The National Archaeological Museum has one of the world's greatest collections, but you can see the highlights in a 20- minute tour.

Eating and drinking: The right time to drink ouzo is early evening. This aniseed aperitif is intended merely to wash down hors-d'oeuvres. A pleasant place to sip and snack is Kolonaki Square, a busy plaza north-east of Syntagma. The greatest concentration of restaurants is in the Plaka, a warren of streets on the northern slopes of the Acropolis. The culinary epicentre is Filomousou Etaireneias Square, full of restaurants packed with tourists. Reject any establishment where a waiter accosts you; two places which do not are To Kosmikon and the neighbouring Plaka Villege (sic).

Breaking away: Getting out of the capital needs planning. By air, you could connect straight to a domestic flight by booking in advance with Olympic Airways (071-409 3400). A one-way flight between Athens and the island of Santorini, for example, costs about pounds 40.

Before buying a boat ticket, go to the tourist office on Syntagma Square and ask for the list of departures from Piraeus. Individual agencies will not provide a complete picture of sailings. A deck-class ticket to Mykonos might cost pounds 7, and with a berth in a cabin pounds 15. You can double your speed by paying a premium fare to ride on a Flying Dolphin. These Russian-built hydrofoils zip around the Aegean, operating an airline-style timetable.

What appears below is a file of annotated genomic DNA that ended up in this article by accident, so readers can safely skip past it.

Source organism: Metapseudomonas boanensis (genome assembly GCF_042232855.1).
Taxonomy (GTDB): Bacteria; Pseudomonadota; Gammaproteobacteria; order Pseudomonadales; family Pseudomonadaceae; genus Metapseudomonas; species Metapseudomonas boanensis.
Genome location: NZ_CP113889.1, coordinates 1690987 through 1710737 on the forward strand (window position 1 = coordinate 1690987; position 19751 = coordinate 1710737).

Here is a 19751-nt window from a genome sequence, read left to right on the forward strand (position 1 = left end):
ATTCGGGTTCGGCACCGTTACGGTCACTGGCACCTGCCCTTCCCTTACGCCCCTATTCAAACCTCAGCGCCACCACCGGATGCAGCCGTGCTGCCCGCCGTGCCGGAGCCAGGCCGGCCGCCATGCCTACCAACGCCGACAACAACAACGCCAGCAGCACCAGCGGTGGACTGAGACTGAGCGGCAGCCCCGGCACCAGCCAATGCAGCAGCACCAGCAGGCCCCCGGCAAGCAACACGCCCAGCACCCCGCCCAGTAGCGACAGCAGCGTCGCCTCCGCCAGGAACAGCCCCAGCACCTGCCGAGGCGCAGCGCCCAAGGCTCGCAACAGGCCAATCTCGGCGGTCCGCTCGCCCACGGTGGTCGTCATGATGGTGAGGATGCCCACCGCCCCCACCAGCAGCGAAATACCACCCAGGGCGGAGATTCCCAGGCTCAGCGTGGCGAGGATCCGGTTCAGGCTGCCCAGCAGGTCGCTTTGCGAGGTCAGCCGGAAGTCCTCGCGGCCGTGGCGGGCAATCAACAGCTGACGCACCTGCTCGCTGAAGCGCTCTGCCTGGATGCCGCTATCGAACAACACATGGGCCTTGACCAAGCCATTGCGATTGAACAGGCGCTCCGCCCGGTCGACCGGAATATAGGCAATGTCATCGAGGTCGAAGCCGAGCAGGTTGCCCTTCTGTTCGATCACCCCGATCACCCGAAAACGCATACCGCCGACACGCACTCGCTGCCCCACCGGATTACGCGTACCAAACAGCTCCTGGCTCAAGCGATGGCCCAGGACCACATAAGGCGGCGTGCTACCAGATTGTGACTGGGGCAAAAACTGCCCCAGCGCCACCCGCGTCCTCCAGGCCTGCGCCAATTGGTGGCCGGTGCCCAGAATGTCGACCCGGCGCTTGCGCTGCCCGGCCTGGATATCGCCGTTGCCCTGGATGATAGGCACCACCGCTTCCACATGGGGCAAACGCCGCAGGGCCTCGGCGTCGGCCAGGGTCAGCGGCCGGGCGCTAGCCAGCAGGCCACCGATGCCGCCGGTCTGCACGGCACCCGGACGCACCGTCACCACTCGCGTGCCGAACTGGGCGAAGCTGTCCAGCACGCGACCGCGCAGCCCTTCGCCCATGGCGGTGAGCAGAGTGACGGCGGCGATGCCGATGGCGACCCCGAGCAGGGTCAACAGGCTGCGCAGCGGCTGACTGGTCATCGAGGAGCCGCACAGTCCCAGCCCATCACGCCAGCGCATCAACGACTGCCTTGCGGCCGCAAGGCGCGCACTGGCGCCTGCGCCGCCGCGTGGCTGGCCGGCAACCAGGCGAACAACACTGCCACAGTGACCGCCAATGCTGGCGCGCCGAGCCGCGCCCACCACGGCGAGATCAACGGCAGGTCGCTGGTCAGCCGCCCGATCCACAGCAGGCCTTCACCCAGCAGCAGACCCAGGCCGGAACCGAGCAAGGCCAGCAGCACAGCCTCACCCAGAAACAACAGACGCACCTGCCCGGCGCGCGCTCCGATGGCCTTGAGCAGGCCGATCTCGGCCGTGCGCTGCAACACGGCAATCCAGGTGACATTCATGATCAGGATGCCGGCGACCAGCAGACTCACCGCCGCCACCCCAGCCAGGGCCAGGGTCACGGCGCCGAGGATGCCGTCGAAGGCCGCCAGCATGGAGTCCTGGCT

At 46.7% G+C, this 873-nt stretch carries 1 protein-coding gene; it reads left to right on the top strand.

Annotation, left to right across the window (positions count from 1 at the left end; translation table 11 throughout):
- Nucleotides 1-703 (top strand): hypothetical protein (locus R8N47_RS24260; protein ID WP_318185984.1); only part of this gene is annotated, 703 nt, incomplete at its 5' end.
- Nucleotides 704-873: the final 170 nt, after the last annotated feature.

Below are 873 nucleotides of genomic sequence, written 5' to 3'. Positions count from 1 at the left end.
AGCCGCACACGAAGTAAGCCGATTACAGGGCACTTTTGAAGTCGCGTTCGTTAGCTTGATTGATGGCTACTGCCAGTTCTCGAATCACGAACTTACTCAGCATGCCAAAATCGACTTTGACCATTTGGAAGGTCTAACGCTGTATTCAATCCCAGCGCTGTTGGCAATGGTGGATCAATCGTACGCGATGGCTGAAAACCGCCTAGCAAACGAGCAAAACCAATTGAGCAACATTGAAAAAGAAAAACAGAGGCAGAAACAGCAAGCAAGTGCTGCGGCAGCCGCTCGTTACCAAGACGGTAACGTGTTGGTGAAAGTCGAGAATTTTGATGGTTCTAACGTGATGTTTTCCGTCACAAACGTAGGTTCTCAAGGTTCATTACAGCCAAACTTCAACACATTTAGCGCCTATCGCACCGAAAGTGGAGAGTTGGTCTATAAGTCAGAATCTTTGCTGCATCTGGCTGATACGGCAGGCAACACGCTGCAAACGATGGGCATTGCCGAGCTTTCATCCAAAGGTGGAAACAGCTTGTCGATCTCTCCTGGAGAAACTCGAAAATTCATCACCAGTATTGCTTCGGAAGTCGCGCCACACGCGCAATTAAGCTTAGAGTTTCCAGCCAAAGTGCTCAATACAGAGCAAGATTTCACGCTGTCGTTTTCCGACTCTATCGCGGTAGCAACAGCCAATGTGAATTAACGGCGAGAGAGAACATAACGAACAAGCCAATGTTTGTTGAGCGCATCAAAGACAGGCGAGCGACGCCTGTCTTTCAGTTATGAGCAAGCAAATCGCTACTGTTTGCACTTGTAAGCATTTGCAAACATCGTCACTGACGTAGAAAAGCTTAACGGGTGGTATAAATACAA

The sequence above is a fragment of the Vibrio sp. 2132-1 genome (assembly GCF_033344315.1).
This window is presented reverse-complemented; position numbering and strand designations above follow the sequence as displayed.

Compared with boats and planes, trains in Greece are slow and unreliable. One line rumbles north towards Thessaloniki, while the other winds around the top of the Peloponnese.

Buses are faster and more reliable. To Delphi, for example, four departures a day take you straight to the ruins in three hours for pounds 4.

The mainland: To rush straight off to the islands is to miss a lot. In particular, try to see two splendid archaeological sites. Delphi makes a good day trip from Athens, or could form part of a circuit of the mainland. To the ancient world it was the sanctuary of Apollo, son of Zeus. The word of the Oracle ( priestess of the sanctuary) was seen as stemming from Apollo himself. The ruins are atmospheric, and the setting - above a river gorge - breathtaking. Epidavros, in the Peloponnese, is another extensive religious site, centred on a 1,600-year-old theatre. The acoustics are superb, as you will hear if a pal stands centre stage and whispers to you high up in the auditorium.

Good guides: The best general guidebook is Greece: the Rough Guide ( pounds 9.95). The Michelin Green Guide ( pounds 6.95) is strong on history and has excellent maps.

Further information: National Tourism Organisation of Greece, 4 Conduit Street, London W1R 0DJ (071-734 5997). The dialling code for Athens and Piraeus from the UK is 010 30 1.

(Photograph omitted)